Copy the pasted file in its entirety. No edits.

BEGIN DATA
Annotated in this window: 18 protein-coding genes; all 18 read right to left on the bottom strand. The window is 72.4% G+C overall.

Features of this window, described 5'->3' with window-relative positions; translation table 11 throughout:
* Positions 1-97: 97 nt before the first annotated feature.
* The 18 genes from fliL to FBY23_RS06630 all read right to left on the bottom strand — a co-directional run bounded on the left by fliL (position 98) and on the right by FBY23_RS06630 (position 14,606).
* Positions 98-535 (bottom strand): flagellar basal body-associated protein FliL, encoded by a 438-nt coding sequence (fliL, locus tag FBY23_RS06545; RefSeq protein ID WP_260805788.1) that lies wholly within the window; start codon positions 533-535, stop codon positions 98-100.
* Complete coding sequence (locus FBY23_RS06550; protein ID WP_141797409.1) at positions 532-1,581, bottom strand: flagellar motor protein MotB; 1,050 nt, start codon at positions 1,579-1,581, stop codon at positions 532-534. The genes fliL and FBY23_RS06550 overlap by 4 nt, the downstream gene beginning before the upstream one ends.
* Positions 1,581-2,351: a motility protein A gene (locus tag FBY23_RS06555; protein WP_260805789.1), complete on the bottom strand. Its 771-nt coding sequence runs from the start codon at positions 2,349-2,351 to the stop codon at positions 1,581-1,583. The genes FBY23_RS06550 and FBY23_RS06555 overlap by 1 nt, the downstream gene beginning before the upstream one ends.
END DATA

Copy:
Annotated in this window: 18 protein-coding genes; all 18 read right to left on the bottom strand. The window is 72.4% G+C overall.

Features of this window, described 5'->3' with window-relative positions; translation table 11 throughout:
* Positions 1-97: 97 nt before the first annotated feature.
* The 18 genes from fliL to FBY23_RS06630 all read right to left on the bottom strand — a co-directional run bounded on the left by fliL (position 98) and on the right by FBY23_RS06630 (position 14,606).
* Positions 98-535 (bottom strand): flagellar basal body-associated protein FliL, encoded by a 438-nt coding sequence (fliL, locus tag FBY23_RS06545; RefSeq protein ID WP_260805788.1) that lies wholly within the window; start codon positions 533-535, stop codon positions 98-100.
* Complete coding sequence (locus FBY23_RS06550; protein ID WP_141797409.1) at positions 532-1,581, bottom strand: flagellar motor protein MotB; 1,050 nt, start codon at positions 1,579-1,581, stop codon at positions 532-534. The genes fliL and FBY23_RS06550 overlap by 4 nt, the downstream gene beginning before the upstream one ends.
* Positions 1,581-2,351: a motility protein A gene (locus tag FBY23_RS06555; protein WP_260805789.1), complete on the bottom strand. Its 771-nt coding sequence runs from the start codon at positions 2,349-2,351 to the stop codon at positions 1,581-1,583. The genes FBY23_RS06550 and FBY23_RS06555 overlap by 1 nt, the downstream gene beginning before the upstream one ends.